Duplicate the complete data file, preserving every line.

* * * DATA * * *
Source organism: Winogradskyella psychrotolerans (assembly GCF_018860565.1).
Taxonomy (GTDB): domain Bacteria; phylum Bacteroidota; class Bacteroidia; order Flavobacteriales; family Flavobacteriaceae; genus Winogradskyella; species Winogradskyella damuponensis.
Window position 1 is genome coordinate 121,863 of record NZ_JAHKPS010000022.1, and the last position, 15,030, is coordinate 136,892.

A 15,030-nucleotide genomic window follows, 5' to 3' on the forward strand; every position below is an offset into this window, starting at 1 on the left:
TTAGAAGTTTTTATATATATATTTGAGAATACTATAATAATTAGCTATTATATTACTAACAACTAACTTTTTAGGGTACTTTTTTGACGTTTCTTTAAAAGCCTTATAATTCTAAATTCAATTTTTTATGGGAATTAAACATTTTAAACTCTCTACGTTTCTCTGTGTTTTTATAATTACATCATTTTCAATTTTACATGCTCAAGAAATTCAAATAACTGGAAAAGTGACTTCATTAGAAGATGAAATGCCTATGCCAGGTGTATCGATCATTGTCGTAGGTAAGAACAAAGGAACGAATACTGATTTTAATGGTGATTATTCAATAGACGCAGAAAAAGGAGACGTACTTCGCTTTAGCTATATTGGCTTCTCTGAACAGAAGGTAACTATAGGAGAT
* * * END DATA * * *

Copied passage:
Source organism: Winogradskyella psychrotolerans (assembly GCF_018860565.1).
Taxonomy (GTDB): domain Bacteria; phylum Bacteroidota; class Bacteroidia; order Flavobacteriales; family Flavobacteriaceae; genus Winogradskyella; species Winogradskyella damuponensis.
Window position 1 is genome coordinate 121,863 of record NZ_JAHKPS010000022.1, and the last position, 15,030, is coordinate 136,892.

A 15,030-nucleotide genomic window follows, 5' to 3' on the forward strand; every position below is an offset into this window, starting at 1 on the left:
TTAGAAGTTTTTATATATATATTTGAGAATACTATAATAATTAGCTATTATATTACTAACAACTAACTTTTTAGGGTACTTTTTTGACGTTTCTTTAAAAGCCTTATAATTCTAAATTCAATTTTTTATGGGAATTAAACATTTTAAACTCTCTACGTTTCTCTGTGTTTTTATAATTACATCATTTTCAATTTTACATGCTCAAGAAATTCAAATAACTGGAAAAGTGACTTCATTAGAAGATGAAATGCCTATGCCAGGTGTATCGATCATTGTCGTAGGTAAGAACAAAGGAACGAATACTGATTTTAATGGTGATTATTCAATAGACGCAGAAAAAGGAGACGTACTTCGCTTTAGCTATATTGGCTTCTCTGAACAGAAGGTAACTATAGGAGAT